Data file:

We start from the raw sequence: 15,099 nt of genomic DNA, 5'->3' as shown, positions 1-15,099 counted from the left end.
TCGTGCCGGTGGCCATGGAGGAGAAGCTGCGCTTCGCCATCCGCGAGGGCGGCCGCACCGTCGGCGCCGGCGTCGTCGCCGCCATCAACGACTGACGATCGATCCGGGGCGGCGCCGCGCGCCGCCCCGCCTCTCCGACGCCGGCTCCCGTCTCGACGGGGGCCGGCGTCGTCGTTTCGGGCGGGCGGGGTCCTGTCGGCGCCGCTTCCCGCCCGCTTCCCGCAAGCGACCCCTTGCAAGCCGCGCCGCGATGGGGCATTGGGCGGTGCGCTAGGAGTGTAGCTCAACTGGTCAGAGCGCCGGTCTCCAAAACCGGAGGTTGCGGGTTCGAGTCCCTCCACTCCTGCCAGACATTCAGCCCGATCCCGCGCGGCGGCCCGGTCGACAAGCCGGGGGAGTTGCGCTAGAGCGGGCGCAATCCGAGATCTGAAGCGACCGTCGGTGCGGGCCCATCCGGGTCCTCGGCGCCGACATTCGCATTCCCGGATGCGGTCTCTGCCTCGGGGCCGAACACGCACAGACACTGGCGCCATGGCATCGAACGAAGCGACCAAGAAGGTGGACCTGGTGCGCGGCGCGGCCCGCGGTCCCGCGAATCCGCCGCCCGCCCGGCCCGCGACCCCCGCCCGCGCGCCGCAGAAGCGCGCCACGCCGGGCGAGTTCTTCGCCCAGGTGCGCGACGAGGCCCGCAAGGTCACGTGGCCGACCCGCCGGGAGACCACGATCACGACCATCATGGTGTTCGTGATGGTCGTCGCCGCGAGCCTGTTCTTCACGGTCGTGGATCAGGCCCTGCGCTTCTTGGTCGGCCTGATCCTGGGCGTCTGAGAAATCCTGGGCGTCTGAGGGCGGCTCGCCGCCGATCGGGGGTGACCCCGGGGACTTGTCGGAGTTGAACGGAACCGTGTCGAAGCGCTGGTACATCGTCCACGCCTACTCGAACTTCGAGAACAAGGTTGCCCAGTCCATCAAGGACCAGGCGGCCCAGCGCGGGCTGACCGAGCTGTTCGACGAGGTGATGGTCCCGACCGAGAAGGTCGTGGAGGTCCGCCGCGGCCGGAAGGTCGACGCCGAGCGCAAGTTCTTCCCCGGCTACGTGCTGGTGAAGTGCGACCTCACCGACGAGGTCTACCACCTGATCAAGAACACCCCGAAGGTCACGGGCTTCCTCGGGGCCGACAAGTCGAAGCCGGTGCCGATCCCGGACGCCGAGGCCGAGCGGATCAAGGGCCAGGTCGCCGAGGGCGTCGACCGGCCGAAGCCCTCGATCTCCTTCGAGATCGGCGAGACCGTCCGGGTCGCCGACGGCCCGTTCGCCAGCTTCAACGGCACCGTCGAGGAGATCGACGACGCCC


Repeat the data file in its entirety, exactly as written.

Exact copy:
We start from the raw sequence: 15,099 nt of genomic DNA, 5'->3' as shown, positions 1-15,099 counted from the left end.
TCGTGCCGGTGGCCATGGAGGAGAAGCTGCGCTTCGCCATCCGCGAGGGCGGCCGCACCGTCGGCGCCGGCGTCGTCGCCGCCATCAACGACTGACGATCGATCCGGGGCGGCGCCGCGCGCCGCCCCGCCTCTCCGACGCCGGCTCCCGTCTCGACGGGGGCCGGCGTCGTCGTTTCGGGCGGGCGGGGTCCTGTCGGCGCCGCTTCCCGCCCGCTTCCCGCAAGCGACCCCTTGCAAGCCGCGCCGCGATGGGGCATTGGGCGGTGCGCTAGGAGTGTAGCTCAACTGGTCAGAGCGCCGGTCTCCAAAACCGGAGGTTGCGGGTTCGAGTCCCTCCACTCCTGCCAGACATTCAGCCCGATCCCGCGCGGCGGCCCGGTCGACAAGCCGGGGGAGTTGCGCTAGAGCGGGCGCAATCCGAGATCTGAAGCGACCGTCGGTGCGGGCCCATCCGGGTCCTCGGCGCCGACATTCGCATTCCCGGATGCGGTCTCTGCCTCGGGGCCGAACACGCACAGACACTGGCGCCATGGCATCGAACGAAGCGACCAAGAAGGTGGACCTGGTGCGCGGCGCGGCCCGCGGTCCCGCGAATCCGCCGCCCGCCCGGCCCGCGACCCCCGCCCGCGCGCCGCAGAAGCGCGCCACGCCGGGCGAGTTCTTCGCCCAGGTGCGCGACGAGGCCCGCAAGGTCACGTGGCCGACCCGCCGGGAGACCACGATCACGACCATCATGGTGTTCGTGATGGTCGTCGCCGCGAGCCTGTTCTTCACGGTCGTGGATCAGGCCCTGCGCTTCTTGGTCGGCCTGATCCTGGGCGTCTGAGAAATCCTGGGCGTCTGAGGGCGGCTCGCCGCCGATCGGGGGTGACCCCGGGGACTTGTCGGAGTTGAACGGAACCGTGTCGAAGCGCTGGTACATCGTCCACGCCTACTCGAACTTCGAGAACAAGGTTGCCCAGTCCATCAAGGACCAGGCGGCCCAGCGCGGGCTGACCGAGCTGTTCGACGAGGTGATGGTCCCGACCGAGAAGGTCGTGGAGGTCCGCCGCGGCCGGAAGGTCGACGCCGAGCGCAAGTTCTTCCCCGGCTACGTGCTGGTGAAGTGCGACCTCACCGACGAGGTCTACCACCTGATCAAGAACACCCCGAAGGTCACGGGCTTCCTCGGGGCCGACAAGTCGAAGCCGGTGCCGATCCCGGACGCCGAGGCCGAGCGGATCAAGGGCCAGGTCGCCGAGGGCGTCGACCGGCCGAAGCCCTCGATCTCCTTCGAGATCGGCGAGACCGTCCGGGTCGCCGACGGCCCGTTCGCCAGCTTCAACGGCACCGTCGAGGAGATCGACGACGCCC